As gross as it is, worms and ticks can make your dog quite sick if left untreated. Your vet can typically help you out, and deworming pills are extremely effective. You can also take preventative measures and give them a flea and tick collar, especially if you love to take them for walkies in the forests and fields.
8. Dental Issues Could Be the Cause
Gingivitis, root abscesses, oral traumas, and oral tumors—these are just some of the reasons your dog might be reluctant to eat their food. Every mouthful might be a terrible pain to endure, so they stop eating altogether to avoid it.
Luckily, a trip to the vet for an evaluation should sort Fido out in no time, whether that means some dental surgery or a teeth cleaning. To help prevent issues like gingivitis and toothaches from arising, you can give your dog some dental chew toys to help keep the plaque off their teeth.
Image by Real Natures Food from Unsplash
9. They Might Be in Pain
Pain can be a distraction big enough to warrant a lack of appetite. Some pain makes you downright nauseous if it’s intense enough. It could be pain from a wound, or arthritis, or a pain in the neck that prevents them from being comfortable enough to bow their heads and eat. A vet work-up is necessary to determine the source.
10. They Might Be Sick
This is a broad one and almost goes without saying. There are many medical illnesses that can stop a dog from eating, from standard enteritis or gastritis to something more serious like diabetes, autoimmune disease, or hypothyroidism.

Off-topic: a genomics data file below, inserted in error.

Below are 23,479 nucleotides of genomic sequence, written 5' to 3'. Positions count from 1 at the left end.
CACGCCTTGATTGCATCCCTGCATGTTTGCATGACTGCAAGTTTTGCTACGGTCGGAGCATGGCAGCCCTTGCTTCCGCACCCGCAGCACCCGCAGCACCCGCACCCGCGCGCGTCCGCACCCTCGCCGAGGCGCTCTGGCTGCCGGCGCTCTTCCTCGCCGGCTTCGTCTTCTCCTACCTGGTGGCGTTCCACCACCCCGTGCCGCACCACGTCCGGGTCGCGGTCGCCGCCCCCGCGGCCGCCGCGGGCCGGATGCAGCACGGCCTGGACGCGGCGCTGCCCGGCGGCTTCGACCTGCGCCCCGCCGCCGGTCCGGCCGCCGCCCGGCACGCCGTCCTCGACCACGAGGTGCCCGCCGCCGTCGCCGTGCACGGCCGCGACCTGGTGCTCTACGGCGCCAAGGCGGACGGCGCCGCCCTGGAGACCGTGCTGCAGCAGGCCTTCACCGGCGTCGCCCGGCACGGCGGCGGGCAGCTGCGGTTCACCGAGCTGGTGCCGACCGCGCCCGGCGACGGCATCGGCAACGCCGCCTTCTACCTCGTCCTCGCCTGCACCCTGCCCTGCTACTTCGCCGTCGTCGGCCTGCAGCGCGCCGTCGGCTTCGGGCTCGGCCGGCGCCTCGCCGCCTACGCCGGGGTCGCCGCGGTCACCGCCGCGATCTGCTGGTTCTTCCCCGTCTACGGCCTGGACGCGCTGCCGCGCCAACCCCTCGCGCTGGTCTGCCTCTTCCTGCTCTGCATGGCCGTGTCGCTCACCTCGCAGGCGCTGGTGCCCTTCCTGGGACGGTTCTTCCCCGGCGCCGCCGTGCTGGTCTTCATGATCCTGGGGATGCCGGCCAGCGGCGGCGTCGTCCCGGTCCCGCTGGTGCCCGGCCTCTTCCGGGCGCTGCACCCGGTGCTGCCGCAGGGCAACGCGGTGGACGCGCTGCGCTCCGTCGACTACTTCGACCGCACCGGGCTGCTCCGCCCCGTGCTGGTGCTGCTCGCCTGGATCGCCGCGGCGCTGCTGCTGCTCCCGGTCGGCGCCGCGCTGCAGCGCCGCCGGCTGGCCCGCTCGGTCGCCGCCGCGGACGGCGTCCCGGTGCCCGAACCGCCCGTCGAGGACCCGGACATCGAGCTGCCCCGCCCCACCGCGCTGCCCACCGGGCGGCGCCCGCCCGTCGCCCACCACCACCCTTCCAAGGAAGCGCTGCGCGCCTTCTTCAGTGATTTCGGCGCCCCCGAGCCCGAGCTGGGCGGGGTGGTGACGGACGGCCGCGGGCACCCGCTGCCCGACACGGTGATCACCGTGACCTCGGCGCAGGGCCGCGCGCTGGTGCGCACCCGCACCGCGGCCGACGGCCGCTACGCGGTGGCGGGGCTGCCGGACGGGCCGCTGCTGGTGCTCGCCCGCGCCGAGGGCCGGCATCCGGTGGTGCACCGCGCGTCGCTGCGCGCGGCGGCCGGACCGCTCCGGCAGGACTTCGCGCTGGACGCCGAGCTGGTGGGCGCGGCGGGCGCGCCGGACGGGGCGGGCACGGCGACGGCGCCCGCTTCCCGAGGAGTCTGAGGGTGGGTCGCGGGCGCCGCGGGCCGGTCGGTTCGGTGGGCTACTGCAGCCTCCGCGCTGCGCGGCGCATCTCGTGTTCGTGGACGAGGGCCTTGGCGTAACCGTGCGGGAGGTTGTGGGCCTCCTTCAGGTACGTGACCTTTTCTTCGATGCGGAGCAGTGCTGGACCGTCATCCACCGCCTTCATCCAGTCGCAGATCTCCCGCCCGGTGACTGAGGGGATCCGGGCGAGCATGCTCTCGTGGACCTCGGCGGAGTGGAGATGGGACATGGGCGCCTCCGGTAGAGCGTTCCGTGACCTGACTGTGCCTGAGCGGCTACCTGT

Yes, those are a lot of big medical terms and they can sound scary, but these conditions are typically accompanied by other symptoms which you should tell your vet about. Enteritis and gastritis are fairly easy to deal with as they’re essentially inflammation of the stomach or intestines, but the others are a different story.
Only your vet can help you here, but rest assured that these conditions can be managed with proper care, medication, and potential lifestyle changes for your pupper.
11. Perhaps it’s an Intestinal Blockage
If your sweet floof hasn’t been going potty, odds are they might have a blockage. When this happens, food and waste can’t move through the digestive tract properly, so it backs up. Your dog will stop eating then as there’s literally no more space for the food to go.
If they do manage to eat, they’ll usually bring it up pretty soon anyway. This is a life-threatening condition, so vet intervention is necessary as soon as possible.
12. They Might Be in Organ Failure
One of the signs that your dearly loved pet is getting ready for the rainbow bridge is a complete lack of appetite. They’ll stop eating—and usually stop drinking, too—as their organs start to slowly shut down in the lead-up to the ultimate sleep.